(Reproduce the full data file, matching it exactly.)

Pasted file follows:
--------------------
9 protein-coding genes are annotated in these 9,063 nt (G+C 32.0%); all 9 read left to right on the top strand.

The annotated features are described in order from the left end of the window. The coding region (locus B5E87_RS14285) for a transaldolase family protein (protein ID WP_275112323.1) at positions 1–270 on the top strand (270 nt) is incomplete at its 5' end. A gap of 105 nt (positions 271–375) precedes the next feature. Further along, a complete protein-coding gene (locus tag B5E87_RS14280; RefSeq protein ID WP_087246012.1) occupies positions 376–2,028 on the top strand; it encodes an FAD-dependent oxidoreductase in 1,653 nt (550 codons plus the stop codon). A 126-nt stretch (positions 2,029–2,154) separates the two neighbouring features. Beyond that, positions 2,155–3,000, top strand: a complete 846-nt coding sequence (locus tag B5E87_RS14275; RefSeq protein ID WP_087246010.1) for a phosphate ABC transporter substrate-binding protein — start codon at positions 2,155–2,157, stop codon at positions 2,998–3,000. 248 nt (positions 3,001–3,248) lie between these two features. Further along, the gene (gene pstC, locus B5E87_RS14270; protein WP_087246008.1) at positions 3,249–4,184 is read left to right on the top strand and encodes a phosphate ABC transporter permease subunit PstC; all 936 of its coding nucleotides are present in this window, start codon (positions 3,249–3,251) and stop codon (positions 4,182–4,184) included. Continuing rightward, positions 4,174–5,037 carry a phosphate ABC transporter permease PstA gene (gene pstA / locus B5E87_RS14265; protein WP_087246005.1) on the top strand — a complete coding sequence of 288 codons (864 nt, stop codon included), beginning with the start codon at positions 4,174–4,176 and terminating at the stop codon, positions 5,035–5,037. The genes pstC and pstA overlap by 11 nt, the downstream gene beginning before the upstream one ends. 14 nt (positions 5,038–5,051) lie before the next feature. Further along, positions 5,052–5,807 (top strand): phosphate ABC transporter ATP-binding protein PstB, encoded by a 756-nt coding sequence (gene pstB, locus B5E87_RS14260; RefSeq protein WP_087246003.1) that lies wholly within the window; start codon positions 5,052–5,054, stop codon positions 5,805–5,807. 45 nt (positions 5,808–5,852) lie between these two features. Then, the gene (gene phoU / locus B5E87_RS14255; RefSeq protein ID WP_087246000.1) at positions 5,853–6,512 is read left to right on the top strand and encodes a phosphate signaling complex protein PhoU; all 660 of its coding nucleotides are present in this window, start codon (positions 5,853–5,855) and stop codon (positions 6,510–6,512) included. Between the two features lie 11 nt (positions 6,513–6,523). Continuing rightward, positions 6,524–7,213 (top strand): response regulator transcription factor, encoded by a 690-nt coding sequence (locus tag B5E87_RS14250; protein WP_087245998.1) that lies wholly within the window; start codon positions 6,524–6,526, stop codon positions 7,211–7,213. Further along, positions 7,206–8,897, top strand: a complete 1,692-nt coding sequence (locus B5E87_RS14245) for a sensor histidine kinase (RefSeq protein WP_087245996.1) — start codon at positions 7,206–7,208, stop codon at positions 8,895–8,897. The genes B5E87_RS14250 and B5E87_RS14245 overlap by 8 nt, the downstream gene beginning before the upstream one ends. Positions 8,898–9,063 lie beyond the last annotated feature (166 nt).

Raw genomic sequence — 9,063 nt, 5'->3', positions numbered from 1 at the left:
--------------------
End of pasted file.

9 protein-coding genes are annotated in these 9,063 nt (G+C 32.0%); all 9 read left to right on the top strand.

The annotated features are described in order from the left end of the window. The coding region (locus B5E87_RS14285) for a transaldolase family protein (protein ID WP_275112323.1) at positions 1–270 on the top strand (270 nt) is incomplete at its 5' end. A gap of 105 nt (positions 271–375) precedes the next feature. Further along, a complete protein-coding gene (locus tag B5E87_RS14280; RefSeq protein ID WP_087246012.1) occupies positions 376–2,028 on the top strand; it encodes an FAD-dependent oxidoreductase in 1,653 nt (550 codons plus the stop codon). A 126-nt stretch (positions 2,029–2,154) separates the two neighbouring features. Beyond that, positions 2,155–3,000, top strand: a complete 846-nt coding sequence (locus tag B5E87_RS14275; RefSeq protein ID WP_087246010.1) for a phosphate ABC transporter substrate-binding protein — start codon at positions 2,155–2,157, stop codon at positions 2,998–3,000. 248 nt (positions 3,001–3,248) lie between these two features. Further along, the gene (gene pstC, locus B5E87_RS14270; protein WP_087246008.1) at positions 3,249–4,184 is read left to right on the top strand and encodes a phosphate ABC transporter permease subunit PstC; all 936 of its coding nucleotides are present in this window, start codon (positions 3,249–3,251) and stop codon (positions 4,182–4,184) included. Continuing rightward, positions 4,174–5,037 carry a phosphate ABC transporter permease PstA gene (gene pstA / locus B5E87_RS14265; protein WP_087246005.1) on the top strand — a complete coding sequence of 288 codons (864 nt, stop codon included), beginning with the start codon at positions 4,174–4,176 and terminating at the stop codon, positions 5,035–5,037. The genes pstC and pstA overlap by 11 nt, the downstream gene beginning before the upstream one ends. 14 nt (positions 5,038–5,051) lie before the next feature. Further along, positions 5,052–5,807 (top strand): phosphate ABC transporter ATP-binding protein PstB, encoded by a 756-nt coding sequence (gene pstB, locus B5E87_RS14260; RefSeq protein WP_087246003.1) that lies wholly within the window; start codon positions 5,052–5,054, stop codon positions 5,805–5,807. 45 nt (positions 5,808–5,852) lie between these two features. Then, the gene (gene phoU / locus B5E87_RS14255; RefSeq protein ID WP_087246000.1) at positions 5,853–6,512 is read left to right on the top strand and encodes a phosphate signaling complex protein PhoU; all 660 of its coding nucleotides are present in this window, start codon (positions 5,853–5,855) and stop codon (positions 6,510–6,512) included. Between the two features lie 11 nt (positions 6,513–6,523). Continuing rightward, positions 6,524–7,213 (top strand): response regulator transcription factor, encoded by a 690-nt coding sequence (locus tag B5E87_RS14250; protein WP_087245998.1) that lies wholly within the window; start codon positions 6,524–6,526, stop codon positions 7,211–7,213. Further along, positions 7,206–8,897, top strand: a complete 1,692-nt coding sequence (locus B5E87_RS14245) for a sensor histidine kinase (RefSeq protein WP_087245996.1) — start codon at positions 7,206–7,208, stop codon at positions 8,895–8,897. The genes B5E87_RS14250 and B5E87_RS14245 overlap by 8 nt, the downstream gene beginning before the upstream one ends. Positions 8,898–9,063 lie beyond the last annotated feature (166 nt).

Raw genomic sequence — 9,063 nt, 5'->3', positions numbered from 1 at the left: